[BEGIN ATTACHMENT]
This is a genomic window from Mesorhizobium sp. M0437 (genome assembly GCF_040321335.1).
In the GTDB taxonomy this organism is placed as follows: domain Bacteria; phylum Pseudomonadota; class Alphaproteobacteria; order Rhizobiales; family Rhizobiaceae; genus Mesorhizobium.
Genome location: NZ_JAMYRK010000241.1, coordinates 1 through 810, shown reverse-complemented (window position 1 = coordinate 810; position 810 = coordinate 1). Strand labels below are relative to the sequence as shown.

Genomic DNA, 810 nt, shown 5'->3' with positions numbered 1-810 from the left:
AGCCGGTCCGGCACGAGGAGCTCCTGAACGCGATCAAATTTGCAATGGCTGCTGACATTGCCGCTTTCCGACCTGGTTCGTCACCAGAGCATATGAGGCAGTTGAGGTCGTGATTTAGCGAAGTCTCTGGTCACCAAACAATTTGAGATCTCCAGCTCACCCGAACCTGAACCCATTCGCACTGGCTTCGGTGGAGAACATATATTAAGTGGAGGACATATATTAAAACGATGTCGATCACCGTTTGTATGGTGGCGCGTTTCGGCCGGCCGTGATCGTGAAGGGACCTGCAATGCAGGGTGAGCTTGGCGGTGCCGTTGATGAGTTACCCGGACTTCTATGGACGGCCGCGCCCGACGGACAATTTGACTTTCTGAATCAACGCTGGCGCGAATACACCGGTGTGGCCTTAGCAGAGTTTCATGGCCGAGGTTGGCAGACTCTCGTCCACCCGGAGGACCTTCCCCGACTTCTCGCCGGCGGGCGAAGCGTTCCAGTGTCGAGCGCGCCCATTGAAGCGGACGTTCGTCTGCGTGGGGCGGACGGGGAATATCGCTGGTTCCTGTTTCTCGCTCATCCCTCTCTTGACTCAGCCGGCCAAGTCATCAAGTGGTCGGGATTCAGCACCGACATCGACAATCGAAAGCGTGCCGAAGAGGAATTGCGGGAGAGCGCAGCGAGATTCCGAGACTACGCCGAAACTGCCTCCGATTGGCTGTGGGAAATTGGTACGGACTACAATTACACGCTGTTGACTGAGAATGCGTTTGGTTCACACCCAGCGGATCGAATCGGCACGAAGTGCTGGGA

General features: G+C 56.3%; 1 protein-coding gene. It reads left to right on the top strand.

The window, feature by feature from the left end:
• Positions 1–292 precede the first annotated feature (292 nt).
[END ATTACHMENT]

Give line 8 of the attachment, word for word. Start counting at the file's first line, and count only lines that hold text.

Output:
• Positions 1–292 precede the first annotated feature (292 nt).